Cambridge Energy Research Associates Chairman Daniel Yergin captures in a few words oil's extraordinary past. Might those words one day describe the next 100 years of natural gas development?...
Utilities have little to show for the millions they pay in campaign contributions.
If Donald Trump could call Congress on the carpet, he would send lawmakers packing with those two now infamous words, "You're fired!"
Trump, at the conclusion of each episode of his reality TV show "The Apprentice," dumps an unlucky job candidate for failing to complete that show's business assignment to his liking.
Now think of how many times Congress has failed to pass an energy bill without incident. You certainly couldn't fit into a 15-episode reality show the number of times politicians said they'd deliver. No, if energy legislation served as TV drama, the show would stretch out over a 12-year mini-series. The only hit Congress had was way back in 1992 (the Energy Policy Act).
I may be in a nursing home before any substantive energy policy gets done on the Hill. And I think Trump would agree that, from a business perspective, the financial incentives and the will to pass an energy bill should be there.
In his show, 16 candidates go through the most grueling tasks in a cut-throat business environment, in hopes of being hired to a $250,000 job at the Trump organization. But politicians in 2003 and 2004 alone received millions from the electric utilities industry.
And they have been receiving millions more over the last few years.
According to the Center for Responsive Politics, the energy and natural resources industry has given Congress in excess of $250 million since 1992, and more than $316 million since 1990. In retrospect, and given the financial obstacles some utilities have had to endure, one might conclude that the money might have been better spent elsewhere. Unless, of course, some of those utility dollars spent were to preserve the status quo.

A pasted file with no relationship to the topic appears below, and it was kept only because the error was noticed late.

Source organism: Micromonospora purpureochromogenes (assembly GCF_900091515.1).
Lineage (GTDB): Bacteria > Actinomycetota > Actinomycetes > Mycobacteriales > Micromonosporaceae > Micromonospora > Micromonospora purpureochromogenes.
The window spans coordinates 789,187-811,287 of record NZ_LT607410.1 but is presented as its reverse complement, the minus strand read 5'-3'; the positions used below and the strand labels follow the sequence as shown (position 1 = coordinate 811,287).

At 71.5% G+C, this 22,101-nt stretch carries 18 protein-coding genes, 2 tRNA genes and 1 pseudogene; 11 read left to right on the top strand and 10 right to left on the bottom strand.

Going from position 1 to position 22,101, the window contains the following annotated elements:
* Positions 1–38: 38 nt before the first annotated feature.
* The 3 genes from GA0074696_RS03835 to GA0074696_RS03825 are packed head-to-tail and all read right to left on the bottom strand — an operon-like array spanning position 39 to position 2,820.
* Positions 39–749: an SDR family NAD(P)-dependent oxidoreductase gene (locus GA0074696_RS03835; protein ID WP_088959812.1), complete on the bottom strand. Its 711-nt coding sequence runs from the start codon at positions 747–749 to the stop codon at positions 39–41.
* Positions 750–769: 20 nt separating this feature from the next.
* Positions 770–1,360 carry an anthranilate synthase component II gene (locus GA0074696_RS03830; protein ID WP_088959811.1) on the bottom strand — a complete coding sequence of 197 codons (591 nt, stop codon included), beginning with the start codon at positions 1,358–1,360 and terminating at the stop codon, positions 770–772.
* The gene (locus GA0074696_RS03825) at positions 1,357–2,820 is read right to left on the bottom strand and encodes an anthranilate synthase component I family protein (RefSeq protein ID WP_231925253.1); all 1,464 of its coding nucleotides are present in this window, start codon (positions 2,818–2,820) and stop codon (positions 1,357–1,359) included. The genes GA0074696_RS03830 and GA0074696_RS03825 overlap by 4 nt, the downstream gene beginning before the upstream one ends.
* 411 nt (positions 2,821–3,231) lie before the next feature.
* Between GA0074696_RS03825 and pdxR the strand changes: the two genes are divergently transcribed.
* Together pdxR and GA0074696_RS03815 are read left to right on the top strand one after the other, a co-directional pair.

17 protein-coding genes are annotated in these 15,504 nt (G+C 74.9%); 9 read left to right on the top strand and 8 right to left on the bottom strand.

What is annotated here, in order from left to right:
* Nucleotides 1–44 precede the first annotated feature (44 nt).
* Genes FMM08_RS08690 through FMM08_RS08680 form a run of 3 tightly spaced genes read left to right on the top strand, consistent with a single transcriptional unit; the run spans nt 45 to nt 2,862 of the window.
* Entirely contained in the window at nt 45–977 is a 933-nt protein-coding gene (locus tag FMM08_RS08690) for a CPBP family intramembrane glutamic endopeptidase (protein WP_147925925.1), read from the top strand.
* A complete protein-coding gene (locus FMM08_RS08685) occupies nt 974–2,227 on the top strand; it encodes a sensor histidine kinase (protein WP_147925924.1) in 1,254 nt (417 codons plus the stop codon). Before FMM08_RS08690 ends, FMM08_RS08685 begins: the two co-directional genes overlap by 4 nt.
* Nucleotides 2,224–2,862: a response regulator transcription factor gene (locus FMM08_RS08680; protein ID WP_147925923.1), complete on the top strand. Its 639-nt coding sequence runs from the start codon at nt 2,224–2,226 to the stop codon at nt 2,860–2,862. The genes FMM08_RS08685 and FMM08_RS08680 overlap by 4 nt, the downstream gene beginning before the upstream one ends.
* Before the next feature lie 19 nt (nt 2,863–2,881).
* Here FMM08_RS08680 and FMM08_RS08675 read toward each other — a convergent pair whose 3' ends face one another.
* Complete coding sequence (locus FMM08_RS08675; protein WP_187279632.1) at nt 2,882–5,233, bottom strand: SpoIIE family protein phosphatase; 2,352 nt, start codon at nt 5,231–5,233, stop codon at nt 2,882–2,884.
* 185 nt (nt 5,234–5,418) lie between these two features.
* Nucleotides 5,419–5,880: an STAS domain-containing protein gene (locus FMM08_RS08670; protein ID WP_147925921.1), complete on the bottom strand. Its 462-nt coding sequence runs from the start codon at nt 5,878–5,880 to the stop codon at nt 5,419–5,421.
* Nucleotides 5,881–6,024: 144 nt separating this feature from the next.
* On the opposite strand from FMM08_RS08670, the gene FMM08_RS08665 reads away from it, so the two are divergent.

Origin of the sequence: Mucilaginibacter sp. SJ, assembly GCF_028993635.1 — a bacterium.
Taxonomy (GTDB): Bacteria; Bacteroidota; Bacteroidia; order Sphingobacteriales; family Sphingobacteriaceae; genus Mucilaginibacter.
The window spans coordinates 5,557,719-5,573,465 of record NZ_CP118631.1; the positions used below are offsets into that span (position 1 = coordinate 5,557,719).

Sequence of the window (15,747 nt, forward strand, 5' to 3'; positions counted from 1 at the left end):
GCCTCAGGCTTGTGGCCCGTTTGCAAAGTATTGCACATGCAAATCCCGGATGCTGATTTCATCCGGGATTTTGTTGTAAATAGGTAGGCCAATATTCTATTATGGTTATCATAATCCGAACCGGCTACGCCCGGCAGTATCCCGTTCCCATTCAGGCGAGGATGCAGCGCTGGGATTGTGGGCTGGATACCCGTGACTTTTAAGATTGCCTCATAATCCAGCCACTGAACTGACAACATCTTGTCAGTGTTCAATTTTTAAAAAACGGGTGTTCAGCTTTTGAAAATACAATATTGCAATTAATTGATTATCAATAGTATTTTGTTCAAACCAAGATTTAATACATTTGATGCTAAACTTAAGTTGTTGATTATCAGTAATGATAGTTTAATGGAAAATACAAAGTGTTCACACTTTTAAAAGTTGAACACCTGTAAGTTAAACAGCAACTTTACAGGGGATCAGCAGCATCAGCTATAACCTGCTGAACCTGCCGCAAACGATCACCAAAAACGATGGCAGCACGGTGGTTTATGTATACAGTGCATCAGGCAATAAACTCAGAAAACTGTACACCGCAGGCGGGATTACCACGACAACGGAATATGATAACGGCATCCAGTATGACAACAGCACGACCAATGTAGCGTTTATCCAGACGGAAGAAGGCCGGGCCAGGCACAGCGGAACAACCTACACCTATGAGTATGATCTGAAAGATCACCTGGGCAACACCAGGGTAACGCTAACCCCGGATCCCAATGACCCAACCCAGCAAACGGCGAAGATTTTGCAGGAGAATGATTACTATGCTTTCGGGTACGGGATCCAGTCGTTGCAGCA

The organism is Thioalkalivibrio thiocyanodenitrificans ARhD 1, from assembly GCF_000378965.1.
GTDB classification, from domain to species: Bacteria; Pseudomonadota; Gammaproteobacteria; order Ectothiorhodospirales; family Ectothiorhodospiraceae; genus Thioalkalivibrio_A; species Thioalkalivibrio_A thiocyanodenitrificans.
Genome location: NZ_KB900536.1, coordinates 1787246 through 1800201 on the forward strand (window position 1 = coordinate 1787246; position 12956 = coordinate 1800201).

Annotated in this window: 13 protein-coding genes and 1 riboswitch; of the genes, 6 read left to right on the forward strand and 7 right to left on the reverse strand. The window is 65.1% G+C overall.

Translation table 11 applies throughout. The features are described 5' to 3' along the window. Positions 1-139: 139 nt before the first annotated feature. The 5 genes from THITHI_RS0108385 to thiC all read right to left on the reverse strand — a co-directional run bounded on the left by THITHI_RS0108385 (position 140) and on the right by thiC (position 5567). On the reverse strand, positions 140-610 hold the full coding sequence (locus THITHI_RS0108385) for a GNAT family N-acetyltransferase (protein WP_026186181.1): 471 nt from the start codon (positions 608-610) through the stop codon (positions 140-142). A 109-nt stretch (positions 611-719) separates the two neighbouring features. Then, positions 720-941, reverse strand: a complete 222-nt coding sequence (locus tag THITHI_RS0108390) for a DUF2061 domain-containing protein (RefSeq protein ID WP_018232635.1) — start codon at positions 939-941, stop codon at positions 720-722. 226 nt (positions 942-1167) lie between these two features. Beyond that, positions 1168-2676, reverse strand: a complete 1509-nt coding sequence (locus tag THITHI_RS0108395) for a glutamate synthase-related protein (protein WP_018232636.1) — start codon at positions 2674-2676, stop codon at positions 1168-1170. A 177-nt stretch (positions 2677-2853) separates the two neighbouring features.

Follow the Money
In 2002, Sen. Pete V. Domenici, R-N.M., received $417,851 from the energy industry for his re-election campaign. In the 2004 election cycle, Rep. Joe Barton, R-Texas, raked in $323,849. President George W. Bush has been the biggest recipient of campaign donations this year and in years past. What did the industry get for its money?
Rep. Barton and Sen. Domenici are widely seen as responsible for the failure of the comprehensive energy bill last year because of their fierce defense of a provision that would protect MTBE manufacturers from lawsuits.
Most utility executives are, to this day, still incensed when MTBE comes into the conversation. To add insult to injury, Domenici was caught defending MTBE yet again in a March 25 rebuttal to a Wall Street Journal editorial criticizing the cost of the bill.
Today, we are no closer to a comprehensive energy bill. In the last few months, the bill has been whittled down to an energy tax package as part of a jobs bill. This strategy failed once before when attached to an export tax bill.
Some industry watchers are not confident of passage. The energy bill "appears lifeless with roughly 50 legislative days left," writes Morgan Stanley in a recent equity research note. "Attempts to split pieces of the